The General Data Protection Regulation (GDPR) came into force on 25 May 2018 across all European Union markets. This checklist summarises the steps your business should take to comply with the GDPR.
1. Carry out an information audit
An information audit can help you identify areas that could cause compliance problems under the GDPR. It's important to look at what information you collect, store or process and determine:
- why you are processing it
- how did you get it
- what is the purpose of processing
- how long do you plan to keep it
- how secure is it
- who you share it with, or might share it with, and how
An inventory of all personal data you hold will help you comply with the GDPR's accountability principle, which requires organisations to demonstrate how they comply with the data protection principles when carryout out their business.
2. Determine the legal basis for processing personal data
For processing to be lawful under the GDPR, you must identify a legal basis before you can process personal data. You also have to document it accordingly.
Under the previous data protection legislation, legal basis were often referred to as 'conditions for processing'. However, under the GDPR, legal basis carry greater practical implications, due to their effect on individuals' rights. For example, if you rely on someone's consent to process their data, they will generally have stronger rights, for example to have their data deleted.
There are six legal basis for processing data under the GDPR, including:
- consent of the individual
- contractual necessity
- compliance with legal obligations
- vital interests of the data subjects
- public interest
- legitimate interests
See more on the GDPR provisions relating to lawful processing.
3. Review your use of consent
The GDPR sets a high standard for consent. Like the preceding data protection legislation, it has references to both 'consent' and 'explicit consent'. Both forms of consent under GDPR have to be:
- freely given
- an unambiguous indication of the individual’s wishes
Under GDPR, consent also requires some form of clear affirmative action. This means that you cannot presume consent from silence, pre-ticked boxes or inactivity.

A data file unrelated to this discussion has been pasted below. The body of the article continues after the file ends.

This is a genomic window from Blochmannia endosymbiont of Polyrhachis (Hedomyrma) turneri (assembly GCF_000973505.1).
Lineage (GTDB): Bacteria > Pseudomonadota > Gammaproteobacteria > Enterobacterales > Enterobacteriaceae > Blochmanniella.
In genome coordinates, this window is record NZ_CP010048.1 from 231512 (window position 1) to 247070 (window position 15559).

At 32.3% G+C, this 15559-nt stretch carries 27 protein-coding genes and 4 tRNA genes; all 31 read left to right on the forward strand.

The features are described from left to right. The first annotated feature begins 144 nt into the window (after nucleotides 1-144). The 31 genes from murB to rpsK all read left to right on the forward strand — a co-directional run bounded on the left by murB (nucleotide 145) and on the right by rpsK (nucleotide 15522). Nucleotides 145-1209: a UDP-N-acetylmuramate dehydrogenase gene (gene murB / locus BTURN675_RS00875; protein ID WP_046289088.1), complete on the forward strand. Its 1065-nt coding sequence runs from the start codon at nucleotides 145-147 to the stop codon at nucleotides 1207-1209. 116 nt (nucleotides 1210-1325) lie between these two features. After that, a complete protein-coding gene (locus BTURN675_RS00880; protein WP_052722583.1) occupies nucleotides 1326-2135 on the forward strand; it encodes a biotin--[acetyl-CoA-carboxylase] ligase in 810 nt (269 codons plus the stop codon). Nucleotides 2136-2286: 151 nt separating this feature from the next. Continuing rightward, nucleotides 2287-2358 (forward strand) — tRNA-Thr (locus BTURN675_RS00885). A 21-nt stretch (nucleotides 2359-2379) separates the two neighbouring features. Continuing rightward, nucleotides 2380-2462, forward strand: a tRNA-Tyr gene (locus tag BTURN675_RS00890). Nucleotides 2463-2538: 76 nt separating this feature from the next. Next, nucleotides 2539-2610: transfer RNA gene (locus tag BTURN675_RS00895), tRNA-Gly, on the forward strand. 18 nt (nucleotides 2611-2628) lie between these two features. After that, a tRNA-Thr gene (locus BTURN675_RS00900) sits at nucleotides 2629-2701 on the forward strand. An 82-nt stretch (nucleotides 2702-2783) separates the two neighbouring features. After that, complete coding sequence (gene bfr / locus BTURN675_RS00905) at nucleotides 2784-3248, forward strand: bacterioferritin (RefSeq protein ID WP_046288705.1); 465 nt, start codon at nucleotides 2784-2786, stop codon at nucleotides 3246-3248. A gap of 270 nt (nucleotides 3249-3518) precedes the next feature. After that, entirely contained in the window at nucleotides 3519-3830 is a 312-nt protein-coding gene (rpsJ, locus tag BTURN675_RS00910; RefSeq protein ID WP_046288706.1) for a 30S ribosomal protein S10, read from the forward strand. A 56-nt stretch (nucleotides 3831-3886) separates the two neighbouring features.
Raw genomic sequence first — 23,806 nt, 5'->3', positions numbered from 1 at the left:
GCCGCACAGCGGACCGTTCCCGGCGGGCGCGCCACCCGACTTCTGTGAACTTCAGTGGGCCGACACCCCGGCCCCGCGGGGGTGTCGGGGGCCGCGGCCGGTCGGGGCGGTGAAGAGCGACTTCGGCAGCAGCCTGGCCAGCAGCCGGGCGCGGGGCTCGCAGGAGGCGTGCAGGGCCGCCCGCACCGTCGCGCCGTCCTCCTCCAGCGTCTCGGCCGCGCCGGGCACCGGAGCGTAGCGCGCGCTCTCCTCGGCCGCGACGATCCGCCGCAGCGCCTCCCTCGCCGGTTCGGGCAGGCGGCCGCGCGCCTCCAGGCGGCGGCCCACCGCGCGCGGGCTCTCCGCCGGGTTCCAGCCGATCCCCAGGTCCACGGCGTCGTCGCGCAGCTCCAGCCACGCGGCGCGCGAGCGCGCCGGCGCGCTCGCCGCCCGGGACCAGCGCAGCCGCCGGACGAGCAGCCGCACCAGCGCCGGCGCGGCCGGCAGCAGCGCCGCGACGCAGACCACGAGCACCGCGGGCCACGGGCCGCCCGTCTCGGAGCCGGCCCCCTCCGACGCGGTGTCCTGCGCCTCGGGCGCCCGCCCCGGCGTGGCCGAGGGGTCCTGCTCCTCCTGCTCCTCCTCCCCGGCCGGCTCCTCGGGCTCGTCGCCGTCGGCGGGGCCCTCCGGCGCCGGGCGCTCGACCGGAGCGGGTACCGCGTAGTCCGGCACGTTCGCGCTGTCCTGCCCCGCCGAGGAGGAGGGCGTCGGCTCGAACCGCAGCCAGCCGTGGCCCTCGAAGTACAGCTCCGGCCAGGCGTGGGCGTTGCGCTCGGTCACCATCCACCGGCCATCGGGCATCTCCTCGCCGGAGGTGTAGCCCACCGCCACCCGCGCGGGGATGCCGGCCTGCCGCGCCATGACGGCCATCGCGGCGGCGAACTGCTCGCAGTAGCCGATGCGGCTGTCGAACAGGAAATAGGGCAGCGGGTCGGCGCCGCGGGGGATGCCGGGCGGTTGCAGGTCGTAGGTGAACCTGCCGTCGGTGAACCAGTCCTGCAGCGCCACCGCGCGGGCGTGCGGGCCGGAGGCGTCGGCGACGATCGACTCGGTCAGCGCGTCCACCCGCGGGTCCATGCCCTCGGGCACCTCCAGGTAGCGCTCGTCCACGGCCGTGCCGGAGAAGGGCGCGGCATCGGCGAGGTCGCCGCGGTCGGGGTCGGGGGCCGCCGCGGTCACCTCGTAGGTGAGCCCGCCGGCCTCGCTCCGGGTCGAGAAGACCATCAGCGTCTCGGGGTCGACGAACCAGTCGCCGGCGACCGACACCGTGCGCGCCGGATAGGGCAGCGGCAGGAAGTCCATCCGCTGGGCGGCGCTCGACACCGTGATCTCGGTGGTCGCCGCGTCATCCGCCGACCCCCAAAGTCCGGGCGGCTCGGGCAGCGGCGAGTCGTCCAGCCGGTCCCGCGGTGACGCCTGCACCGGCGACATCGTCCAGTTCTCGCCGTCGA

You must be able to demonstrate that consent has been given. This generally means that you will have to keep some form of record of how and when you have sought and received consent.
If you rely on an individual's consent to process their data, take steps to ensure that your processes meet the enhanced standards needed under the GDPR. Otherwise, you may want to find an alternative to using consent.
See the Information Commissioner's Office (ICO) GDPR consent guidance.
4. Review and update your privacy notices and policies
Under GDPR, you must provide privacy information in clear and plain language. Your policies should be transparent and easily accessible. You must include in your privacy notices certain additional information, such as:
- the legal basis for processing the data
- data retention periods
- rights of individuals to complain about the manner in which you handle their data
- whether data will be subject to automated decision-making
Find out more in the ICO's guidance on privacy notices, transparency and control.
5. Keep in mind individuals' rights
The GDPR introduces greater rights for data subjects. Check your procedures and systems to ensure they align to the new or enhanced rights under the General Data Protection Regulation, including:
- subject access right (SAR)
- right to have inaccuracies corrected
- right to have information erased
- right to prevent direct marketing
- right to prevent automated decision-marking and profiling
- right to data portability
Prepare for the data subjects to exercise their rights and put in place procedures that will enable you to deal with possible scenarios, eg someone asking you to delete their personal data, or provide their data electronically or in commonly used formats.
See more on individuals' rights under the GDPR.
6. Prepare for new rules and timescales for SAR
The rules for dealing with subject access requests changed under the General Data Protection Regulation. In most cases, you cannot charge for processing an access request, unless you can demonstrate that the cost to respond will be excessive. From 25 May 2018, you also have to respond to an access request within a month, rather than the 40 days previously allowed under the Data Protection Act.